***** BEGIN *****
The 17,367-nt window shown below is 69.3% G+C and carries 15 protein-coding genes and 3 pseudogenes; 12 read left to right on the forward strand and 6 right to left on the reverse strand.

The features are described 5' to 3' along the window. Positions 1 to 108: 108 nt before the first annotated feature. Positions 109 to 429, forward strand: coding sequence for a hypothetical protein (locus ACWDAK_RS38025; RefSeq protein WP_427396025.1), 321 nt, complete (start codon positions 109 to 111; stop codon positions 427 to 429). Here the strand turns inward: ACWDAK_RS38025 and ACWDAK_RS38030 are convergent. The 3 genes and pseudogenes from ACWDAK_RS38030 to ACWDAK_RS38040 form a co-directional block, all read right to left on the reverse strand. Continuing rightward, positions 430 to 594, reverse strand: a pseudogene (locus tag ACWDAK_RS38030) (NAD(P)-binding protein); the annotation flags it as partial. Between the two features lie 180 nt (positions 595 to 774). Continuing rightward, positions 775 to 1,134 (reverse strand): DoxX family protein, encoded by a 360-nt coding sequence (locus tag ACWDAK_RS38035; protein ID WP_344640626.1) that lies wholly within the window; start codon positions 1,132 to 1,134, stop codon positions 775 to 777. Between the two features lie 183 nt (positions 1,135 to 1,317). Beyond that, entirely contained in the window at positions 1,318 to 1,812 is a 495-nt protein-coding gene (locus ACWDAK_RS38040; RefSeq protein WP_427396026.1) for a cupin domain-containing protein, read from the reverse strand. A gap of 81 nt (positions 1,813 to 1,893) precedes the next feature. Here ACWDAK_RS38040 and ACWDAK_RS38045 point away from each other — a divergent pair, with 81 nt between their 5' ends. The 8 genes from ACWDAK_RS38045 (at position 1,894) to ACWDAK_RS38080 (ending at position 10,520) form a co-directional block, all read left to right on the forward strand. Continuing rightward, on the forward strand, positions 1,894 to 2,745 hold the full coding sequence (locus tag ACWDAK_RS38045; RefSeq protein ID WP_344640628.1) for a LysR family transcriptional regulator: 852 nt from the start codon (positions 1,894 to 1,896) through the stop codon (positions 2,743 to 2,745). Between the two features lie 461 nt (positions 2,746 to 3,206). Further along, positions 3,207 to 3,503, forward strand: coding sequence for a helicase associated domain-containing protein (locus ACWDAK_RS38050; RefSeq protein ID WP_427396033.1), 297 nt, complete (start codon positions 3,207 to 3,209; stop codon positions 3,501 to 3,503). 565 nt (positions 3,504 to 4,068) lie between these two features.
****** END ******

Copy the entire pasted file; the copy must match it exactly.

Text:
The 17,367-nt window shown below is 69.3% G+C and carries 15 protein-coding genes and 3 pseudogenes; 12 read left to right on the forward strand and 6 right to left on the reverse strand.

The features are described 5' to 3' along the window. Positions 1 to 108: 108 nt before the first annotated feature. Positions 109 to 429, forward strand: coding sequence for a hypothetical protein (locus ACWDAK_RS38025; RefSeq protein WP_427396025.1), 321 nt, complete (start codon positions 109 to 111; stop codon positions 427 to 429). Here the strand turns inward: ACWDAK_RS38025 and ACWDAK_RS38030 are convergent. The 3 genes and pseudogenes from ACWDAK_RS38030 to ACWDAK_RS38040 form a co-directional block, all read right to left on the reverse strand. Continuing rightward, positions 430 to 594, reverse strand: a pseudogene (locus tag ACWDAK_RS38030) (NAD(P)-binding protein); the annotation flags it as partial. Between the two features lie 180 nt (positions 595 to 774). Continuing rightward, positions 775 to 1,134 (reverse strand): DoxX family protein, encoded by a 360-nt coding sequence (locus tag ACWDAK_RS38035; protein ID WP_344640626.1) that lies wholly within the window; start codon positions 1,132 to 1,134, stop codon positions 775 to 777. Between the two features lie 183 nt (positions 1,135 to 1,317). Beyond that, entirely contained in the window at positions 1,318 to 1,812 is a 495-nt protein-coding gene (locus ACWDAK_RS38040; RefSeq protein WP_427396026.1) for a cupin domain-containing protein, read from the reverse strand. A gap of 81 nt (positions 1,813 to 1,893) precedes the next feature. Here ACWDAK_RS38040 and ACWDAK_RS38045 point away from each other — a divergent pair, with 81 nt between their 5' ends. The 8 genes from ACWDAK_RS38045 (at position 1,894) to ACWDAK_RS38080 (ending at position 10,520) form a co-directional block, all read left to right on the forward strand. Continuing rightward, on the forward strand, positions 1,894 to 2,745 hold the full coding sequence (locus tag ACWDAK_RS38045; RefSeq protein ID WP_344640628.1) for a LysR family transcriptional regulator: 852 nt from the start codon (positions 1,894 to 1,896) through the stop codon (positions 2,743 to 2,745). Between the two features lie 461 nt (positions 2,746 to 3,206). Further along, positions 3,207 to 3,503, forward strand: coding sequence for a helicase associated domain-containing protein (locus ACWDAK_RS38050; RefSeq protein ID WP_427396033.1), 297 nt, complete (start codon positions 3,207 to 3,209; stop codon positions 3,501 to 3,503). 565 nt (positions 3,504 to 4,068) lie between these two features.